# Zulip Chat Archive

## Stream: new members

### Topic: Type of continuous functions on ℝ≥0 → ℝ

#### Lars Ericson (Dec 20 2020 at 21:34):

I would like to describe the type of continuous functions on ℝ≥0 → ℝ. I get this far

```
#check @continuous nnreal ℝ nnreal.topological_space -- real.topological_space
```

but there is `nnreal`

but not `real`

topological space.

When a mathematician say "continuous function on reals", is there a predefined space for that in `mathlib`

?

#### Mario Carneiro (Dec 20 2020 at 21:35):

there is certainly an instance for `topological_space real`

. Try `#check (by apply_instance : topological_space real)`

#### Mario Carneiro (Dec 20 2020 at 21:36):

You should just be able to leave a `_`

and lean will fill in things like `nnreal.topological_space`

#### Lars Ericson (Dec 20 2020 at 21:44):

Thank you @Mario Carneiro I can get to that with `by_instance`

. With `nnreal`

you can say `nnreal.topological_space`

directly without the `by_instance`

. It doesn't come up in the list of instances for docs#topological_space.

#### Mario Carneiro (Dec 20 2020 at 21:45):

In general, instances require a search procedure, they are not always single terms

#### Mario Carneiro (Dec 20 2020 at 21:45):

but lean looks them up automatically, you shouldn't supply them under normal circumstances

#### Mario Carneiro (Dec 20 2020 at 21:46):

the `by apply_instance`

is only so that *you* can see what lean would look up in such a situation

#### Mario Carneiro (Dec 20 2020 at 21:47):

normally you just write `continuous (f : nnreal -> real)`

and everything is taken care of automatically

#### Lars Ericson (Dec 20 2020 at 21:55):

I am trying to translate this text "The space Ω of elementary events for Brownian motion is the set of all continuous real functions Ω={𝜔:ℝ≥0→ℝ}. We refer to the 𝜔(𝑡) as Brownian trajectories." This typechecks and seems like a good translation into Lean:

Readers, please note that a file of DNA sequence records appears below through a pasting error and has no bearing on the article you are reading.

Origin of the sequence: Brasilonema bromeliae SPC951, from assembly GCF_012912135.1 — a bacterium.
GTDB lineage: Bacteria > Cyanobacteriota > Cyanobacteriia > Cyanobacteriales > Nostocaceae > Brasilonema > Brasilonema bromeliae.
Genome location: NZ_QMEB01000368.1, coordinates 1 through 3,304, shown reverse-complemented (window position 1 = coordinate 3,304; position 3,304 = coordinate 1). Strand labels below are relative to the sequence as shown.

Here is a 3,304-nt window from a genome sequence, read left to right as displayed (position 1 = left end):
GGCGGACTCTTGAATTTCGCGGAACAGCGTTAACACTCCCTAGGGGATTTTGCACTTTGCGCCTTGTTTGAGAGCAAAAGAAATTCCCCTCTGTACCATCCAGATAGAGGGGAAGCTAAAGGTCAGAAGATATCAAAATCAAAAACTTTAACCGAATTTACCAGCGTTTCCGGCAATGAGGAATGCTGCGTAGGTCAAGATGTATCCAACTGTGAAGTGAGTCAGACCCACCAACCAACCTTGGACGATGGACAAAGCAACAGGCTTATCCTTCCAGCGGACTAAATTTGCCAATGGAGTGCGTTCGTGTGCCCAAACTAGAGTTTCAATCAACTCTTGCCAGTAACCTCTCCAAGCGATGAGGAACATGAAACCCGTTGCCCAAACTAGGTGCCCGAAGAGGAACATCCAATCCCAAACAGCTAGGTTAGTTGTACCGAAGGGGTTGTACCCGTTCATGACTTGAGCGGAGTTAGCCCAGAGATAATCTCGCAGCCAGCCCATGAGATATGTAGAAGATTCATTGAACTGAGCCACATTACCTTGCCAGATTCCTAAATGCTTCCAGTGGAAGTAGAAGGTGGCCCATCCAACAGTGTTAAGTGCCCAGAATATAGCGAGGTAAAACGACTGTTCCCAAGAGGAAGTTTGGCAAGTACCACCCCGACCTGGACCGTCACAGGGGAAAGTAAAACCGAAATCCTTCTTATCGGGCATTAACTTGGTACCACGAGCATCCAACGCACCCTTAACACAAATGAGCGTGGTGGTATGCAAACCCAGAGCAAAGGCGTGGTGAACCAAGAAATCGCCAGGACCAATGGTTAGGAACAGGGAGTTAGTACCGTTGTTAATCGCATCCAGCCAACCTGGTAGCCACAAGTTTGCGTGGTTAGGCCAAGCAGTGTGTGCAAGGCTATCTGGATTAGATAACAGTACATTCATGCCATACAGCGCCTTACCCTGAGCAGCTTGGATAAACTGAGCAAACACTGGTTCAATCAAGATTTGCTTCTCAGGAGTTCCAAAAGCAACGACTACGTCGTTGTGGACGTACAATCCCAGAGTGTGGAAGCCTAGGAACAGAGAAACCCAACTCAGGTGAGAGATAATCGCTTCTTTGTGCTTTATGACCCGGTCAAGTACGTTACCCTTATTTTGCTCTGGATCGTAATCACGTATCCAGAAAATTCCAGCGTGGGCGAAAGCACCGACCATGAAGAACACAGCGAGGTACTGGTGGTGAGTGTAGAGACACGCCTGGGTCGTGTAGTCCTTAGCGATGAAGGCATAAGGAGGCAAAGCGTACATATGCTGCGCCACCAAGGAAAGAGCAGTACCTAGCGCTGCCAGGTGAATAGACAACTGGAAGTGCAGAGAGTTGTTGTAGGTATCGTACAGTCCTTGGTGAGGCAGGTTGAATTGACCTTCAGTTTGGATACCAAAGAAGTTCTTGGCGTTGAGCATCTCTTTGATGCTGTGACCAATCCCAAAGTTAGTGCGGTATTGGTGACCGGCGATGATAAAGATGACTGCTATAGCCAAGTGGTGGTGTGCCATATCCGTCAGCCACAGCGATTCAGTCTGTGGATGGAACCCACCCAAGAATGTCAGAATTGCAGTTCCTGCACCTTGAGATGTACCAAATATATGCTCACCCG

```
def elementary_event (f: nnreal → ℝ) := @continuous nnreal ℝ nnreal.topological_space _ f
def Brownian_event_space := set {f : nnreal → ℝ | elementary_event f}
variable Ω : Brownian_event_space
```

#### Mario Carneiro (Dec 20 2020 at 22:24):

I would suggest something more like:

```
@[derive topological_space]
def Brownian_event_space := {f : nnreal → ℝ // continuous f}
local notation `Ω` := Brownian_event_space
instance : measurable_space Ω := borel _
instance : borel_space Ω := ⟨rfl⟩
```

#### Mario Carneiro (Dec 20 2020 at 22:25):

That may not be the correct topology though

#### Mario Carneiro (Dec 20 2020 at 22:27):

Better, using the compact open topology:

```
import measure_theory.lebesgue_measure
import topology.compact_open
@[derive topological_space]
def Brownian_event_space := C(nnreal, ℝ)
local notation `Ω` := Brownian_event_space
noncomputable instance : measurable_space Ω := borel _
instance : borel_space Ω := ⟨rfl⟩
```

#### Mario Carneiro (Dec 20 2020 at 22:31):

Also the use of `set`

, the `{x | p x}`

notation, and `variable Ω : Brownian_event_space`

are incorrect in your example. It's important to distinguish between types and sets here, and `Ω`

is the Brownian event space, it is not a member of that space

#### Lars Ericson (Dec 20 2020 at 23:04):

Thanks @Mario Carneiro . Now I am trying to build on that to define this:

"A cylinder set of Brownian trajectories for a finite set of times 0≤𝑡1<𝑡2<⋯<𝑡𝑛 and real intervals 𝐼𝑘=(𝑎𝑘,𝑏𝑘),1≤𝑘≤𝑛 is constructed as

𝐶(𝑡1,…,𝑡𝑛;𝐼1,…,𝐼𝑛)={𝜔∈Ω:∀1≤𝑘≤𝑛:𝜔(𝑡𝑘)∈𝐼𝑘}"